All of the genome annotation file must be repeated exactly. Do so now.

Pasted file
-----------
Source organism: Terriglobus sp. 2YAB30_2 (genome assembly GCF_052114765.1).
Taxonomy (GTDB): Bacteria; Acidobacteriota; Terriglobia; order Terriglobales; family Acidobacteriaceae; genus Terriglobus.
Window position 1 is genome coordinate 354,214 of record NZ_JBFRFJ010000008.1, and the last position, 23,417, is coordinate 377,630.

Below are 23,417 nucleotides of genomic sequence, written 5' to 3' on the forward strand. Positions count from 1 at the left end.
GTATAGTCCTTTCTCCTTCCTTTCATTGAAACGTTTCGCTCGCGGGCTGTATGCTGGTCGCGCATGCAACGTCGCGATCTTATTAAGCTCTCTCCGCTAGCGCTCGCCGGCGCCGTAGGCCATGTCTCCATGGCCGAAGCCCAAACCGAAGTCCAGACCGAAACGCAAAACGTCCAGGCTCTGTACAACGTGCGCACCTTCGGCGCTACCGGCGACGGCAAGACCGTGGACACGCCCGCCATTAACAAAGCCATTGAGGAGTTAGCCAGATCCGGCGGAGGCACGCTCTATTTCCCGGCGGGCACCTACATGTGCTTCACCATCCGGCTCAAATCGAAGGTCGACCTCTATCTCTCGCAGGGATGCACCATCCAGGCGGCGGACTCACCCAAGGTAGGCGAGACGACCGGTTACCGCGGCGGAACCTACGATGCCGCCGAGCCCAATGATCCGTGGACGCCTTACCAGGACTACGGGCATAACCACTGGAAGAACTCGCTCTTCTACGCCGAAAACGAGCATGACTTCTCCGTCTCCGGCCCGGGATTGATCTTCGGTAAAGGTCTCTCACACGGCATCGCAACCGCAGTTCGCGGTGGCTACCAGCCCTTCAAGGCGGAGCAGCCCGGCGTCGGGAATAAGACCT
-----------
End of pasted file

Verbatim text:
Source organism: Terriglobus sp. 2YAB30_2 (genome assembly GCF_052114765.1).
Taxonomy (GTDB): Bacteria; Acidobacteriota; Terriglobia; order Terriglobales; family Acidobacteriaceae; genus Terriglobus.
Window position 1 is genome coordinate 354,214 of record NZ_JBFRFJ010000008.1, and the last position, 23,417, is coordinate 377,630.

Below are 23,417 nucleotides of genomic sequence, written 5' to 3' on the forward strand. Positions count from 1 at the left end.
GTATAGTCCTTTCTCCTTCCTTTCATTGAAACGTTTCGCTCGCGGGCTGTATGCTGGTCGCGCATGCAACGTCGCGATCTTATTAAGCTCTCTCCGCTAGCGCTCGCCGGCGCCGTAGGCCATGTCTCCATGGCCGAAGCCCAAACCGAAGTCCAGACCGAAACGCAAAACGTCCAGGCTCTGTACAACGTGCGCACCTTCGGCGCTACCGGCGACGGCAAGACCGTGGACACGCCCGCCATTAACAAAGCCATTGAGGAGTTAGCCAGATCCGGCGGAGGCACGCTCTATTTCCCGGCGGGCACCTACATGTGCTTCACCATCCGGCTCAAATCGAAGGTCGACCTCTATCTCTCGCAGGGATGCACCATCCAGGCGGCGGACTCACCCAAGGTAGGCGAGACGACCGGTTACCGCGGCGGAACCTACGATGCCGCCGAGCCCAATGATCCGTGGACGCCTTACCAGGACTACGGGCATAACCACTGGAAGAACTCGCTCTTCTACGCCGAAAACGAGCATGACTTCTCCGTCTCCGGCCCGGGATTGATCTTCGGTAAAGGTCTCTCACACGGCATCGCAACCGCAGTTCGCGGTGGCTACCAGCCCTTCAAGGCGGAGCAGCCCGGCGTCGGGAATAAGACCT